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General General

Machine Learning Predicts Degree of Aromaticity from Structural Fingerprints.

In Journal of chemical information and modeling

Prediction of whether a compound is 'aromatic' is at first glance a relatively simple task - does it obey Hückel's rule (planar cyclic π-system with 4n+2 electrons) or not? However, aromaticity is far from a binary property, and there are distinct variations in chemical and biological behaviour between different systems which obey Hückel's rule and are thus classified as aromatic. To that end, the aromaticity of each molecule in a large public dataset [1] [2] was quantified by an extension of the work of Raczyńska et al. [3]. Building on this data, a method is proposed for machine-learning the degree of aromaticity for each aromatic ring in a molecule. Categories are derived from the numeric results, allowing the differentiation of structural patterns between them and thus better representation of the underlying chemical and biological behaviour in expert and (Q)SAR systems.

Ponting David John, van Deursen Ruud, Ott Martin A


Radiology Radiology

Assessing and mitigating the effects of class imbalance in machine learning with application to X-ray imaging.

In International journal of computer assisted radiology and surgery

PURPOSE : Machine learning (ML) algorithms are well known to exhibit variations in prediction accuracy when provided with imbalanced training sets typically seen in medical imaging (MI) due to the imbalanced ratio of pathological and normal cases. This paper presents a thorough investigation of the effects of class imbalance and methods for mitigating class imbalance in ML algorithms applied to MI.

METHODS : We first selected five classes from the Image Retrieval in Medical Applications (IRMA) dataset, performed multiclass classification using the random forest model (RFM), and then performed binary classification using convolutional neural network (CNN) on a chest X-ray dataset. An imbalanced class was created in the training set by varying the number of images in that class. Methods tested to mitigate class imbalance included oversampling, undersampling, and changing class weights of the RFM. Model performance was assessed by overall classification accuracy, overall F1 score, and specificity, recall, and precision of the imbalanced class.

RESULTS : A close-to-balanced training set resulted in the best model performance, and a large imbalance with overrepresentation was more detrimental to model performance than underrepresentation. Oversampling and undersampling methods were both effective in mitigating class imbalance, and efficacy of oversampling techniques was class specific.

CONCLUSION : This study systematically demonstrates the effect of class imbalance on two public X-ray datasets on RFM and CNN, making these findings widely applicable as a reference. Furthermore, the methods employed here can guide researchers in assessing and addressing the effects of class imbalance, while considering the data-specific characteristics to optimize imbalance mitigating methods.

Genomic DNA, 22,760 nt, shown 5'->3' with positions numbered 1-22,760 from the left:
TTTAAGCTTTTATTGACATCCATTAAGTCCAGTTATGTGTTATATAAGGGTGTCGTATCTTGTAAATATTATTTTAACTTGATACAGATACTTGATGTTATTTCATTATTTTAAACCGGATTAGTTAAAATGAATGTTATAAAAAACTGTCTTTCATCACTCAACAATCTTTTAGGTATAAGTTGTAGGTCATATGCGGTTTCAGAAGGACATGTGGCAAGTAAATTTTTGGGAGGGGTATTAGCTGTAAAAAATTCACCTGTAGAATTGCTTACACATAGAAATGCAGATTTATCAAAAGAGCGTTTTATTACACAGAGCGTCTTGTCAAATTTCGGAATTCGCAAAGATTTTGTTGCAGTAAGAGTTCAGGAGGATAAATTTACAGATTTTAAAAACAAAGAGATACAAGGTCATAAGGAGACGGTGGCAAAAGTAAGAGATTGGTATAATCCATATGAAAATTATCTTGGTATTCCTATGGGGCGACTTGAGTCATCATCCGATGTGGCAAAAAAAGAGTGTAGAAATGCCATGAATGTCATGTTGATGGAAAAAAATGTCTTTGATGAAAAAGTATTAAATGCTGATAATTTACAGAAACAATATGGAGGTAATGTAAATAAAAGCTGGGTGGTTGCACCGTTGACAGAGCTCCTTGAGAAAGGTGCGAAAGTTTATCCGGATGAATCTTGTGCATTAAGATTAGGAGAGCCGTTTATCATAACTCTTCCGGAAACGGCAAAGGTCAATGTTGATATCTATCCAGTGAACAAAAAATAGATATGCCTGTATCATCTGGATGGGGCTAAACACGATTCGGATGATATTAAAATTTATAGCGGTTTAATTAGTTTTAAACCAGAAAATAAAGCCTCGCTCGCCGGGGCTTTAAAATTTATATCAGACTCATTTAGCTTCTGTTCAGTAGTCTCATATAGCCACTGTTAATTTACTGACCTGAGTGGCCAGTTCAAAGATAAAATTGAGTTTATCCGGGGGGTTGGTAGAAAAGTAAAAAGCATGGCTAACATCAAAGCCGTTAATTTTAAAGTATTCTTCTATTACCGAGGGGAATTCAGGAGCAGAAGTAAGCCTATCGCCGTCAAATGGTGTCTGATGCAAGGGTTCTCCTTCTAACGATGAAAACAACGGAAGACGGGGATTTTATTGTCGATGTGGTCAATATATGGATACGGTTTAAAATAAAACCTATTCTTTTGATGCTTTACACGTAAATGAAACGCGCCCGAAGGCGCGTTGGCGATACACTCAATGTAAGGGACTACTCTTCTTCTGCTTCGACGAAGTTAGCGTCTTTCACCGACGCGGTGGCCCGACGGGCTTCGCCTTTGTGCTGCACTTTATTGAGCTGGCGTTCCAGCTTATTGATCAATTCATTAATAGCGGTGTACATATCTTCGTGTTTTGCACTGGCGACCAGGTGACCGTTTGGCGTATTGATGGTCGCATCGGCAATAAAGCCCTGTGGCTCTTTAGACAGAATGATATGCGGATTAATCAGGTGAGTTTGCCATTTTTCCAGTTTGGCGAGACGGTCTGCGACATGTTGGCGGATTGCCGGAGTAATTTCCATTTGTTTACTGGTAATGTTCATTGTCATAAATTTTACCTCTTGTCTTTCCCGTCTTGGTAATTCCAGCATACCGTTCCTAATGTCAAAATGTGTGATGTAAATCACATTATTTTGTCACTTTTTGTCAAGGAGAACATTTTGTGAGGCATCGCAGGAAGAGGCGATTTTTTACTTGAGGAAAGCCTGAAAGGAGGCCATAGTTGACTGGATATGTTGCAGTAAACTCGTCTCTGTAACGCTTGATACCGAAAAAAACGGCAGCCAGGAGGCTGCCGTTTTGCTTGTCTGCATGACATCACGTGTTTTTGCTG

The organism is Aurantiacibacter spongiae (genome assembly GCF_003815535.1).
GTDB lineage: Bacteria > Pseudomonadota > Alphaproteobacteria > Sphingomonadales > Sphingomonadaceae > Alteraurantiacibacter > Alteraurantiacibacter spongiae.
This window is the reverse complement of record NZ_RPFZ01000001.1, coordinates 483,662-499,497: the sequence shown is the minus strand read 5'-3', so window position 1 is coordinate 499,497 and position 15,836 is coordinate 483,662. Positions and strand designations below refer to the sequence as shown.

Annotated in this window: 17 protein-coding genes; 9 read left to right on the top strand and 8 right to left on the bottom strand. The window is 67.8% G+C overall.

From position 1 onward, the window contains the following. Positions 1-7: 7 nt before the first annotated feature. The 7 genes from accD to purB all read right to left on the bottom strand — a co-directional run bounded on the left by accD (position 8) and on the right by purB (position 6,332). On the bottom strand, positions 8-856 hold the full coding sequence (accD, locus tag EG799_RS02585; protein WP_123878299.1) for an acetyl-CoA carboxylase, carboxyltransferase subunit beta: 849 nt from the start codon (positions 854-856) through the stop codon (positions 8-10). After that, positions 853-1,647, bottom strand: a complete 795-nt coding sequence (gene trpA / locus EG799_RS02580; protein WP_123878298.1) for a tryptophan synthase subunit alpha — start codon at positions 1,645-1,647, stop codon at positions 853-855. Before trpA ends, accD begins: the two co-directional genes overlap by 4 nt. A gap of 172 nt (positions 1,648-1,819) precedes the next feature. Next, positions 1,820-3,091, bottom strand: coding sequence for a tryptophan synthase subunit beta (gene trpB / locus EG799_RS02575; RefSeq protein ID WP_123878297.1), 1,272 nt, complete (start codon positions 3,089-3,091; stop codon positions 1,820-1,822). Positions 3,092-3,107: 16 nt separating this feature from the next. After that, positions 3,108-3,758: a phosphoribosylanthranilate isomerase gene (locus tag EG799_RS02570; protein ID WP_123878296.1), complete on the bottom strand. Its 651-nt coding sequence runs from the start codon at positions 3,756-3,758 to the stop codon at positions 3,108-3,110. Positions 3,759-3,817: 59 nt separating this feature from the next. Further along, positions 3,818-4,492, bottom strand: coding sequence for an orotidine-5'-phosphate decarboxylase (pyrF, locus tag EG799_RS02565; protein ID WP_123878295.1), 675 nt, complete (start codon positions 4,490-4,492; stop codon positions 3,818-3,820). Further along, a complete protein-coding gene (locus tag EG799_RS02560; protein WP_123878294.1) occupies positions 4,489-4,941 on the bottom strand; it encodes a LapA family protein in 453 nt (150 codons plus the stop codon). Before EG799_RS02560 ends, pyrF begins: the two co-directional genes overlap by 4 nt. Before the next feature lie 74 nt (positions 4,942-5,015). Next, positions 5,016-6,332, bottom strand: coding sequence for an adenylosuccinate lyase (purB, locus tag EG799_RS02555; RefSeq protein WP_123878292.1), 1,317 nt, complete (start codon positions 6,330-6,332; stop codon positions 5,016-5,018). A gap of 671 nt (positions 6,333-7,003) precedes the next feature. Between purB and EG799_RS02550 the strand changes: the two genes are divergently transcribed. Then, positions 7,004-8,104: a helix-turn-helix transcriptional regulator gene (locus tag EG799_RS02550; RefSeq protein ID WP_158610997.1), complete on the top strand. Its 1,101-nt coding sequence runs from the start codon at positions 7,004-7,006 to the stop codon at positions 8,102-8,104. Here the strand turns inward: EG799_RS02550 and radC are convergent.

Qu Wendi, Balki Indranil, Mendez Mauro, Valen John, Levman Jacob, Tyrrell Pascal N


Class imbalance, Machine learning, Medical imaging, Radiology, X-ray

General General

Ethical dilemmas in COVID-19 times: how to decide who lives and who dies?

In Revista da Associacao Medica Brasileira (1992)

The respiratory disease caused by the coronavirus SARS-CoV-2 (COVID-19) is a pandemic that produces a large number of simultaneous patients with severe symptoms and in need of special hospital care, overloading the infrastructure of health services. All of these demands generate the need to ration equipment and interventions. Faced with this imbalance, how, when, and who decides, there is the impact of the stressful systems of professionals who are at the front line of care and, in the background, issues inherent to human subjectivity. Along this path, the idea of using artificial intelligence algorithms to replace health professionals in the decision-making process also arises. In this context, there is the ethical question of how to manage the demands produced by the pandemic. The objective of this work is to reflect, from the point of view of medical ethics, on the basic principles of the choices made by the health teams, during the COVID-19 pandemic, whose resources are scarce and decisions cause anguish and restlessness. The ethical values for the rationing of health resources in an epidemic must converge to some proposals based on fundamental values such as maximizing the benefits produced by scarce resources, treating people equally, promoting and recommending instrumental values, giving priority to critical situations. Naturally, different judgments will occur in different circumstances, but transparency is essential to ensure public trust. In this way, it is possible to develop prioritization guidelines using well-defined values and ethical recommendations to achieve fair resource allocation.

Neves Nedy M B C, Bitencourt Flávia B C S N, Bitencourt Almir G V


General General

Artificial intelligence technology for diagnosing COVID-19 cases: a review of substantial issues.

In European review for medical and pharmacological sciences